I've been lucky enough to be able to use the new Pizzey and Knight app for
a few days before it is released on the App Store. It's expected to be
available at the end of this week. The app can be used on both iPad and
iPhone (I've been using the iPhone version) and an Android app is also
For most of this year I've been using the Michael Morecombe & David Stewart
eGuide to the Birds of Australia, and it has been helpful to have a field
guide in my pocket wherever I go, especially for call ID. The superb sound
recordings by Dave Stewart are what made this app unique, and an important
part of a serious birder's toolkit.
The Pizzey and Knight Digital Edition takes birding apps to a new level.
This is a REAL app - it uses so much of the smartphone/tablet functionality
that a lot of what it does was really just a dream a couple of years ago:
* Bird lists based on location, using inbuilt GPS, or map search, or
* A superb Key Guide for identifying species - also uses
habitat/size/shape/features, but it can limit a search using location
services (GPS), and colours for different parts of the bird
* Multiple personal lists, and the ability to consolidate any or all into a
master "life" list. These can be sorted and searched by trip, or to show
where a species has been recorded
* Birding Sites - showing 250 of the best hot spots in the country, with
key species, full species lists, and even 7-day weather forecasts!
* Option of tagging each record with GPS coordinates
* Option of tagging each record with date and time
* Side by side comparison of species (drawings, photos, maps, calls)
As well as all that, we still get the full P&K field guide, plus calls for
most species, and multiple photos of each species. There is a glossary,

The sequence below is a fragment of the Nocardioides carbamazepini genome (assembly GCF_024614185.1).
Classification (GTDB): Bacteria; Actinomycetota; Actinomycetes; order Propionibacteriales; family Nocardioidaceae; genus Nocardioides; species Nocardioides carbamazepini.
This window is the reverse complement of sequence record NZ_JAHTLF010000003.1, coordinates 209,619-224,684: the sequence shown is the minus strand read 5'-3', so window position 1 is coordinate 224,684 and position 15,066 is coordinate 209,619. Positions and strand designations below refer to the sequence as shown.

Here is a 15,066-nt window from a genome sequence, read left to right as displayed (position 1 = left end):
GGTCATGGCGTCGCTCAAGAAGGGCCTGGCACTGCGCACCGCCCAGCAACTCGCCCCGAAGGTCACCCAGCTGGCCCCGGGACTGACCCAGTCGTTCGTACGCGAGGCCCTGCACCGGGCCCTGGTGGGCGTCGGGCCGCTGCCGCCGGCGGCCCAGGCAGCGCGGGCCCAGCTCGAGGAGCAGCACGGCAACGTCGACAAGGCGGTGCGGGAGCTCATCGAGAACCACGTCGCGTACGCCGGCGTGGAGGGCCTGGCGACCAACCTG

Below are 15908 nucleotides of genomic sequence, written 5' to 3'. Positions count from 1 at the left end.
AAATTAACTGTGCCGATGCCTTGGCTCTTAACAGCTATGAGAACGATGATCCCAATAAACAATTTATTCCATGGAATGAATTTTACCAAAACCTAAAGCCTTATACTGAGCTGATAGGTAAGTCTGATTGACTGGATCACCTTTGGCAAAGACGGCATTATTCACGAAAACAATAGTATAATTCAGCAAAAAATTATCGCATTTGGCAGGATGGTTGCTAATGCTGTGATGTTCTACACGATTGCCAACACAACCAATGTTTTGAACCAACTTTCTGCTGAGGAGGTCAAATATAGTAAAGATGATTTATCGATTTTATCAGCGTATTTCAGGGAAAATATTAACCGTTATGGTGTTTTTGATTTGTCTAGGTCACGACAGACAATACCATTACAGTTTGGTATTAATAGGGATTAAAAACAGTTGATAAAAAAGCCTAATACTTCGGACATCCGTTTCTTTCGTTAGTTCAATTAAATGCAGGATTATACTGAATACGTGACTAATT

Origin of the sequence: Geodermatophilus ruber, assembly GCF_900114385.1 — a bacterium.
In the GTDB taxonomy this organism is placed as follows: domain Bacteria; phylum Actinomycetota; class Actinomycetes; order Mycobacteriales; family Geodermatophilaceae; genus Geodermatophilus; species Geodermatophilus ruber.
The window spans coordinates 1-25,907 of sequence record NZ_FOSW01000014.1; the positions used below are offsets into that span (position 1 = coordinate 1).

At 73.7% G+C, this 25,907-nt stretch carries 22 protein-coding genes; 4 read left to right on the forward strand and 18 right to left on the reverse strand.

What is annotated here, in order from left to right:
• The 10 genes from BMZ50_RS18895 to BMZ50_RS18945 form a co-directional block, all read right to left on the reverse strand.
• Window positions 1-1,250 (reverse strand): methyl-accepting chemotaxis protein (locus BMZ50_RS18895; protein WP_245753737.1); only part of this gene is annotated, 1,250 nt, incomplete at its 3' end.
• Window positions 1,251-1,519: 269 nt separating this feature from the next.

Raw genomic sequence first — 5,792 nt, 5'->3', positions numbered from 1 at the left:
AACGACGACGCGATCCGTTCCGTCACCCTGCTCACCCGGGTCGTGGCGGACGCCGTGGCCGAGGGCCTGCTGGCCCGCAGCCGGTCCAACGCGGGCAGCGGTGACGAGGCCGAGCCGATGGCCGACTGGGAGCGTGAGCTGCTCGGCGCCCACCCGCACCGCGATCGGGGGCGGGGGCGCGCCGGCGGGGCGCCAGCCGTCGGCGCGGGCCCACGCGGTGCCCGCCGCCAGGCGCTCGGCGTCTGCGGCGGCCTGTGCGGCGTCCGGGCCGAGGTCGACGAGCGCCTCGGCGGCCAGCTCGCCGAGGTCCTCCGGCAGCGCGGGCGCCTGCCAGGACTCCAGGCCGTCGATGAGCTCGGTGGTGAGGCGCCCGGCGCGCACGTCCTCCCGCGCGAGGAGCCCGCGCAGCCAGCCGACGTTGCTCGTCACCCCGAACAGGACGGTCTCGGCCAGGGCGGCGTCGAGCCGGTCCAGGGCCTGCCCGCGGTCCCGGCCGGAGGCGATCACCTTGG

detailed help section, Parts of a Bird, and the maps showing seasonal
distribution and status.
This is a superb guide. I love the way you can access the data in so many
different ways. Yes, some people prefer a more linear approach - scroll
through taxonomic order or look up an index. Well, that's how a book works.
It's ideal for some birders because it never runs out of batteries, they
can write in it, drop it, and even sit on it. But it won't show them a list
of species recorded in any area they arrive at, or play a range of calls
for a species, or allow them to quickly build a trip list tagged with times
and GPS data.
The ease with which you can add species in real time is one of the great
features of this app. Once you have a species list for your location, a
single tap next to each species adds it to whatever list you've specified -
along with the parameters you've chosen. It's not quite so easy for adding
historical data, though, if species are recorded over several different
locations each day.
One feature that's missing is the facility to search by initials or
4-letter code, as in BirdLog, easily the best birding app for fast search
and entry (BFCS finds Black-faced Cuckoo-Shrike in BirdLog, but you'll need
to use CUCKOO or SHRIKE to narrow it down to less than a dozen species in
P&K -of course, setting your location will return fewer results). This
really isn't such a disadvantage, especially when the P&K app can change
easily between IOC, C&B, Clements or Birdlife names.
You can see a detailed tour of the app on the Gibbon Multimedia website:
This gives a much better overview of what the app can do, and what you can
do with the app. And that's the whole point: the user isn't constrained to
view the field guide in one way, or in one order, but has at their
fingertips an extensive database, and several ways of finding information
in it. Different birders will use the app in different ways.
I haven't listened to a lot of the P&K calls (most recorded by Fred van
Gessel) but I do like the fact that each call shows where it was recorded,
the race or subspecies, male or female, and age where relevant - plus the
name of the sound recordist. Personally, I prefer the Dave Stewart
recordings, so I won't be deleting the Morcombe app. We're a bit spoiled to
have such a wealth of birdsong at our fingertips now!
At about $70, the P&K app is more than double the cost of Morcombe and
Stewart, but considering the feature set and incredible flexibility, it is
worth every cent. I'll be interested to look at it on an iPad mini - I
think that's the optimum size: large enough to examine photos and drawings
easily, but reasonably compact. But for me, it's so convenient to have this
amazing app on the phone in my pocket, wherever I go.
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